Thursday, July 31, 2014

Keep on (Baby) Rockin'

If you've been reading for a while, you'll know that I've been fascinated by the relatively new Japanese idol/metal fusion band BABYMETAL. At last update, they had released a schedule for their 2014 world tour.

RocketNews24 reports that they played in LA this weekend, and will be opening this week for Lady Gaga as she tours. Leave it to her to make such an odd choice. Pity they won't be anywhere near the East Coast. If you're interested, you can check out the RocketNews link for some videos of their most recent show.

Monday, July 28, 2014

TEPCO tries to summon walls of ice?

RocketNews24 reported that TEPCO is trying to create walls of ice (reinforced by soil and cement) around the Fukushima No. 1 reactors so as to keep in the contaminated water. Unfortunately the walls aren't shaping up as planned.

Only 3 mana? What's the problem?

You can read more about the story at RocketNews or the Asahi Shimbun. I haven't been following the reactor news super closely, as the situation always seems to be that basically "things are bad." However it's an important story to keep track of, both for Japan and other countries that use nuclear power. I'm neither gung-ho for or against nuclear energy, though I lean more towards it being a necessity until we can achieve more efficient sustainable energy (we're still far from cheap and abundant solar or wind power). Still, it quite evidently does have its risks, especially when power plants are not well-maintained.

Regardless, shall we take a look at Yahoo Japan!'s article for a quick J lesson?

If you've studied Japanese for a bit, you're probably familiar with the word for "refrigerator," even if you're not familiar with the kanji: 冷蔵庫 (れいぞこ). For the longest time, extending through my years in Japan, I could never remember the similar word for "freezer," which is 冷凍庫 (れいとうこ).

Here in this article, the kanji for "freeze" abounds! Let's look at a couple of excerpts from one sentence:


"Since the construction on the wall of ice began in April, and it has not frozen despite three months passing... "

凍る (こおる) = to freeze. 

I think the easiest way to remember this is to think of かき氷 (kakigori).

As it happens, こおり (氷) means "ice" and こおる (凍る) means "to freeze." I have a hunch that 氷る can also mean "to freeze," but I've never seen that kanji used that way.

2. ...来週にも1日10トンの氷を投入し凍結を促す対策を開始することを明らかにした。

"...a plan has been announced, starting next week, to begin dumping 10 tons of ice per day into the ice trenches in order to quicken the freezing process."

凍結 (とうけつ) = freeze (the act or process of freezing)

This other reading of 「凍」as 「とう」is the reason I always froze up and couldn't remember the word for "freezer." I'm not sure there is a great way to remember it (if you think of one, let me know). But if you can remember that, you can easily remember 「冷凍庫」 - just one character different from "refrigerator."

Tuesday, July 22, 2014

Don't judge a book by its...blood type.

WSJ's Real Time Japan reports that a recent study conducted by a Kyoto University professor found that there is, indeed, no relationship between blood type and personality:

For his study, Kyoto Bunkyo University’s Kengo Nawata conducted a questionnaire of over 10,000 people in both Japan and the United States on a variety of subjects including personal preferences and thoughts on future plans, religion, gambling and relationships.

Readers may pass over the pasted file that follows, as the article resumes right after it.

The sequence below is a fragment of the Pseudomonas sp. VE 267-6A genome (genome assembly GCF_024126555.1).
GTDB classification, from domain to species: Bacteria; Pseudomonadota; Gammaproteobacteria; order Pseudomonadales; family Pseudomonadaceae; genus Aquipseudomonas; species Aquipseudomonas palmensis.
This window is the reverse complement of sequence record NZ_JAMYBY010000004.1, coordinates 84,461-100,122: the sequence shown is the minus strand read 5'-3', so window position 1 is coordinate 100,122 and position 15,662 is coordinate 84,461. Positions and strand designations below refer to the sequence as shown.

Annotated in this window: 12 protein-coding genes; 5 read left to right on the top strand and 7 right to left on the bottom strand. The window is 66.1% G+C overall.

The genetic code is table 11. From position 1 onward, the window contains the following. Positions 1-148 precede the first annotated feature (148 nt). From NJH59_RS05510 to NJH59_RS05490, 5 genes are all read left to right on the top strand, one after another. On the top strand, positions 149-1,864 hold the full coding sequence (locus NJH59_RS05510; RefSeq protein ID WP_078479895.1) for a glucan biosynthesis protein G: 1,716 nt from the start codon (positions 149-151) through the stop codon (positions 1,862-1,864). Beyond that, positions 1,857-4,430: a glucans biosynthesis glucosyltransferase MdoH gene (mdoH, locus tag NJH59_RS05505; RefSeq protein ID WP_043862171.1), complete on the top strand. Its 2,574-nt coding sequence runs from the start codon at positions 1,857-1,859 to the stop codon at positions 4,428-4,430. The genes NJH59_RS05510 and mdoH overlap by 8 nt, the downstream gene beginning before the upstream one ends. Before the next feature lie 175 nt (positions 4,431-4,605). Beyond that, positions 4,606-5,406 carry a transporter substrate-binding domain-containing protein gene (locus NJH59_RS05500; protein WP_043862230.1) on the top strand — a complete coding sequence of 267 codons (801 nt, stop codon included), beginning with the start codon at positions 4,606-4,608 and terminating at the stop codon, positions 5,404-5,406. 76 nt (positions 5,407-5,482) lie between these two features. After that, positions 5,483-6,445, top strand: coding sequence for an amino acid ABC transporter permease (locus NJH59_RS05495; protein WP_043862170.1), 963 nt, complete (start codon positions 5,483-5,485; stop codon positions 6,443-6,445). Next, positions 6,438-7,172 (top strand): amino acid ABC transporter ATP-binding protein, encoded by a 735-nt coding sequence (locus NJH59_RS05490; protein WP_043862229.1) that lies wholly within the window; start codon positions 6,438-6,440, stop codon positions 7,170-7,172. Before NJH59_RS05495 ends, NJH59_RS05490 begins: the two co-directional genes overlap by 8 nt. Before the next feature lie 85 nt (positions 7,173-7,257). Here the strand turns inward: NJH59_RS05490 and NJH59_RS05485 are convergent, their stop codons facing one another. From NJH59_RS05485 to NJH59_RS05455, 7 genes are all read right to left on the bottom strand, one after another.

Of the 68 questions, 65 of them showed no specific pattern depending on the person’s blood type, Mr. Nawata wrote, pouring cold water on the idea of blood as a determinant of character. Even with these three questions the study showed that blood types “explained less than 0.3% of the total variance in personality.”

“There is no correlation between blood type and a person’s character,” Mr. Nawata wrote in the study.

And here I always thought the whole thing was like astrology - something that people read about for fun but few really believe to be accurate.

Nope. I only read O-Negative books.

Monday, July 21, 2014

Bean Knowledge

This week I'll be taking part in a jointly run JETAADC-JASWDC Izakaya Pub Quiz event. The way I put our team together, we're lacking in the J-person department (just 3 white guys and 1 half-J guy), so I think we'll be at a disadvantage there. Normally wouldn't be a problem, but the questions are being billed as half English and half Japanese, and I'm not sure we're up to snuff on our Japanese pop culture. Still, we do possess some kernels of knowledge. Or beans of knowledge.

Yes, that is the sorry lead-in to today's Japanese nubbin. The word is 豆知識 (まめちしき), which literally means "bean knowledge." ALC defines it as "bits of knowledge," so I imagine you're supposed to visualize little scattered knowledge beans. Rikai-kun also offers "trivia" as a possible definition.

I know there are other (perhaps more ubiquitous) terms for "trivia," so I just did a cursory couple of searches.

「トリビア」turns up almost 4 million results.

「豆知識」, meanwhile, comes up with 28 million. Judge for yourself.

Tuesday, July 15, 2014

Bring a phone or buy in Japan?

A soon to depart JET left a comment the other day asking my opinion on what to do about a phone in J-Land. Hereshigoes writes:

Hmm. Very interesting. 

Question for you though: with all this knowledge and your experience in Japan, do you recommend just getting a Japanese phone there when expecting to be there for a year OR [drumroll] unlocking your U.S. phone for like Docomo or something? 
I've heard SO many yes and no's but I am not sure who or what to believe so I don't know what to do. Its annoying. 


I replied to her comment, but for a more complete answer I've written up a guest post over at the JETAADC blog. Have a look if you're interested!

Thursday, July 10, 2014

Reading English in Japanese, Apples and Sex

One Japanese news site I like to read on occasion, despite its reporting being suspect at times, is Netallica. Netallica is an offshoot site of Yahoo! Japan, that does blog-like reporting on off-beat or pop culture-related news. One nice thing about it is that it'll often cite studies or reports from other countries. In those cases, it becomes relatively easy to do a Google search afterwards to try and find the original article, or else an English website's report on the story, if you had some trouble understanding what the Japanese article was talking about.